I spent nearly my whole first year as Executive Director of CONNECT (Congress of Neighboring Communities) in the Greater Pittsburgh Region trying to understand it as the nonprofit organization it was portrayed as by its founders and current leadership of elected and appointed officials (who supervise, hire and pay for me and my staff), coupled with it’s seemingly lesser identity as “the flagship initiative of the University of Pittsburgh’s Graduate School of Public and International Affairs’ Center for Metropolitan Studies” (who cuts the paychecks and provides our office space). CONNECT is truly unique in the marriage of these two identities, and was formed to address our region’s also truly unique local government fragmentation-we have 130 governments in Allegheny County, 30 of which directly border the City of Pittsburgh but before CONNECT, they were not in what the folks over on the book of faces call “in a relationship.” (You won’t find my face there btw but that’s another blog post).
This major city and those municipalities which share a border (and a few of their neighbors who “wanted in” over the years) make up the urban core of not just Allegheny County but the 10-county Southwestern Pennsylvania region (SWPA). Despite CONNECT’s founding advisor Dr. David Miller’s three books emphasizing the networked approach for regions, and this clearly being the theory behind our origin, the big differences between organizations and networks are only subtly and almost unconsciously written into our bylaws, but are neon-sign apparent when members talk about what we do best and our culture. Dave knows this is the way but also knew at the time that network theory wasn’t as ubiquitous or universally practiced as organizational.
Together, in what I now emphatically call a network, we represent about 40 governments and 850,000 people living in the CONNECT region. We advocate for shared progress and jurisdictional equity on behalf of it. Three of these CONNECTed communities have applied a very similar relationship-focused, trust-based, networked approach in forming the Triboro EcoDistrict. Just as I was taking the helm at CONNECT, I had been busy volunteering as a resident and an AP pursuant to found the Etna EcoDistrict as part of a Triboro effort. The important thing I realize now is that these innovative networked approaches were trying to stuff themselves into nonprofit organization labels and formulas because that’s what all the best practices and funding requirements we had all experienced one way or another led us to do. This became especially clear when CONNECT leaders decided to amend our bylaws and taught me the value of them being much more vague, so the network may be more loosely controlled and emergent.
Though I still kept trying to apply my previous decade of experience and training in organizational development, leadership, and strategic planning, felt very “round hole, square peg.” It felt this way both in forming the Etna Community Organization (ECO) as the anchor institution for the Etna EcoDistrict and leading CONNECT but I hadn’t yet figured out why. My trainings and experiences in community engagement and organizing felt much more applicable.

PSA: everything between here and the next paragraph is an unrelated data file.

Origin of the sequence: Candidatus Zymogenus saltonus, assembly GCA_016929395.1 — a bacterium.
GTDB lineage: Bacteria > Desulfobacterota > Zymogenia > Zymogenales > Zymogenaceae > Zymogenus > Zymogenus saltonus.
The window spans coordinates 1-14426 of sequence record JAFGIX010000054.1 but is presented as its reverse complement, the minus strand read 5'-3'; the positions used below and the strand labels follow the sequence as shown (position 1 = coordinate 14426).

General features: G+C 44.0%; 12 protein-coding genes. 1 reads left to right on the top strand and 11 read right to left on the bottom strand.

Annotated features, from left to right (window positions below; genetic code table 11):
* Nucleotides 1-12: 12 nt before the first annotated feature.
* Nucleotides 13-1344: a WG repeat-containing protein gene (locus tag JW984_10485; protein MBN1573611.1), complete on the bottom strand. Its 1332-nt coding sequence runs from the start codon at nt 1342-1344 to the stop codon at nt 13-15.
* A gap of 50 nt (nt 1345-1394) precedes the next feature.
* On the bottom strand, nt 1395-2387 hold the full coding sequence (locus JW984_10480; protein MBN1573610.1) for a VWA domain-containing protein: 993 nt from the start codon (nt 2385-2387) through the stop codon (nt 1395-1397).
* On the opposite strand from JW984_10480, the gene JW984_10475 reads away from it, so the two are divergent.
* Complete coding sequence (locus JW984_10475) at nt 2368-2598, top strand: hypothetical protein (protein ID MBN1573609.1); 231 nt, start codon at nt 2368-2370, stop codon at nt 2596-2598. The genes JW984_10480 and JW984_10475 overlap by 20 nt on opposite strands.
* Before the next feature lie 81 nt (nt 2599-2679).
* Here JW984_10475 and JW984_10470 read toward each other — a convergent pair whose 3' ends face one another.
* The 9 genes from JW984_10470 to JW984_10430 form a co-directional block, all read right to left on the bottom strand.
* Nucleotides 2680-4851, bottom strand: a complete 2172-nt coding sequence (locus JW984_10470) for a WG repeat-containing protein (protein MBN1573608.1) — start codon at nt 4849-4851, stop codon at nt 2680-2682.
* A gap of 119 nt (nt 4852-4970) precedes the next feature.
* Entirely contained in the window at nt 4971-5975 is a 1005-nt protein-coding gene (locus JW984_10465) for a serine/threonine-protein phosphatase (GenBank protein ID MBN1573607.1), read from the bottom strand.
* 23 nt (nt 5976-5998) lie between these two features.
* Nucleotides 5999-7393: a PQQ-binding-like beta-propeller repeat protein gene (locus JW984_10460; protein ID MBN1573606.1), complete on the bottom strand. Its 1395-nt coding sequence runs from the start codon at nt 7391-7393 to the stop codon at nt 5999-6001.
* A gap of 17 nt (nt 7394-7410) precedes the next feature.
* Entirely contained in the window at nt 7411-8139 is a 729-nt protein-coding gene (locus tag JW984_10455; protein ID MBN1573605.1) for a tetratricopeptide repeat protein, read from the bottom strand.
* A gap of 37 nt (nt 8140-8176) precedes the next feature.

So I hammered in all the above where I could and made it work: ECO was formed and pushed through an intense process to become “The World’s First Certified EcoDistict,” led by a great team of volunteering neighbors and consultants from EvolveEA, funded by the Hillman Foundation and working with the Triboro EcoDistrict to fund a staffer. And for CONNECT, the hammering was about keeping what was already a top-performing, 10-year-old initiative at cruising altitude, while securing funding to double our staff and triple our paid graduate student interns-and our impact. But I knew something was off with the approach, despite our fortune to be celebrating many small and big wins along the way both in CONNECT and in the EcoDistricts.
By my 11th month in the role, I’d been sitting and listening in almost 600 meetings with leaders around the region: all of our board of officers, most of our member representatives (elected and appointed municipal officials), partners (leaders in other government levels and departments, university centers, NGOs, private and public utilities, legal, engineering, development and planning firms..etc), and other various experts in their fields that were related to CONNECT interests. It was fascinating, stimulating, and truly a whirlwind year of information about, mixed perceptions of, and challenges for our region. This all juxtaposed with what I identified as an overwhelming amount of intersectional and collaborative opportunity in every single meeting. W And then, I was invited to an intriguing workshop, exploring exactly that kind of opportunity for water issues in our region, a legacy policy area for CONNECT.
The workshop was hosted by our colleagues on the other side of the commonwealth at The Water Center at University of Pennsylvania as part of an iterative and phased planning process funded by The Heinz Endowments, “Accelerating Transformational Change in Pittsburgh’s Three Rivers.” This process is still in the beginning, but the Water Center’s innovative and stakeholder engaged approach, spelling out all things network at the forefront has already been incredibly validating and transformational for me as a leader.